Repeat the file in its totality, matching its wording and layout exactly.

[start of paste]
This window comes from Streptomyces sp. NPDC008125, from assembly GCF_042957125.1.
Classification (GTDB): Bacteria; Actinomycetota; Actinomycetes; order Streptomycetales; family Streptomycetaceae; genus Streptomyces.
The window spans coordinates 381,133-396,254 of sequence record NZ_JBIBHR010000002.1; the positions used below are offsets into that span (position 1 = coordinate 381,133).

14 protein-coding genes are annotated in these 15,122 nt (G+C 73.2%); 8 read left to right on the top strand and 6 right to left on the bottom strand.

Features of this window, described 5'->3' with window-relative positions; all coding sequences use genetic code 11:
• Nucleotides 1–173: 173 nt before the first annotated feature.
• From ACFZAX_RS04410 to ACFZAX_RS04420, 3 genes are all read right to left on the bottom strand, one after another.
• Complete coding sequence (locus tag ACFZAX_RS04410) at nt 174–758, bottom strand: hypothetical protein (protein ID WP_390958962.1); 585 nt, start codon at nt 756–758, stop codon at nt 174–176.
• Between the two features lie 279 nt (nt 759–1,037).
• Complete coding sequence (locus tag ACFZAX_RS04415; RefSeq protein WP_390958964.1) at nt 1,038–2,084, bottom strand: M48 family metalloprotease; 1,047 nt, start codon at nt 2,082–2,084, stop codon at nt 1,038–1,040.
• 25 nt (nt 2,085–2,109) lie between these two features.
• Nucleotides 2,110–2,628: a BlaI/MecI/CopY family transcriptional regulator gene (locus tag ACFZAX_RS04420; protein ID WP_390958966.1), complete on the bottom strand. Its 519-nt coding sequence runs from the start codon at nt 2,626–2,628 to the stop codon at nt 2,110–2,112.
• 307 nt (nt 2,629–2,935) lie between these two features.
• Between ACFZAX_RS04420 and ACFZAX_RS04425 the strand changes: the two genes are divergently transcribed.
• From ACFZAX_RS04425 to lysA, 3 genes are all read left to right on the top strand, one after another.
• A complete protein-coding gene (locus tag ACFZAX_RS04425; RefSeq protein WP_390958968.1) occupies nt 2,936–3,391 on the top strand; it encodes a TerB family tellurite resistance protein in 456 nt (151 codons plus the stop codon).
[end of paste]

This window comes from Streptomyces sp. NPDC008125, from assembly GCF_042957125.1.
Classification (GTDB): Bacteria; Actinomycetota; Actinomycetes; order Streptomycetales; family Streptomycetaceae; genus Streptomyces.
The window spans coordinates 381,133-396,254 of sequence record NZ_JBIBHR010000002.1; the positions used below are offsets into that span (position 1 = coordinate 381,133).

14 protein-coding genes are annotated in these 15,122 nt (G+C 73.2%); 8 read left to right on the top strand and 6 right to left on the bottom strand.

Features of this window, described 5'->3' with window-relative positions; all coding sequences use genetic code 11:
• Nucleotides 1–173: 173 nt before the first annotated feature.
• From ACFZAX_RS04410 to ACFZAX_RS04420, 3 genes are all read right to left on the bottom strand, one after another.
• Complete coding sequence (locus tag ACFZAX_RS04410) at nt 174–758, bottom strand: hypothetical protein (protein ID WP_390958962.1); 585 nt, start codon at nt 756–758, stop codon at nt 174–176.
• Between the two features lie 279 nt (nt 759–1,037).
• Complete coding sequence (locus tag ACFZAX_RS04415; RefSeq protein WP_390958964.1) at nt 1,038–2,084, bottom strand: M48 family metalloprotease; 1,047 nt, start codon at nt 2,082–2,084, stop codon at nt 1,038–1,040.
• 25 nt (nt 2,085–2,109) lie between these two features.
• Nucleotides 2,110–2,628: a BlaI/MecI/CopY family transcriptional regulator gene (locus tag ACFZAX_RS04420; protein ID WP_390958966.1), complete on the bottom strand. Its 519-nt coding sequence runs from the start codon at nt 2,626–2,628 to the stop codon at nt 2,110–2,112.
• 307 nt (nt 2,629–2,935) lie between these two features.
• Between ACFZAX_RS04420 and ACFZAX_RS04425 the strand changes: the two genes are divergently transcribed.
• From ACFZAX_RS04425 to lysA, 3 genes are all read left to right on the top strand, one after another.
• A complete protein-coding gene (locus tag ACFZAX_RS04425; RefSeq protein WP_390958968.1) occupies nt 2,936–3,391 on the top strand; it encodes a TerB family tellurite resistance protein in 456 nt (151 codons plus the stop codon).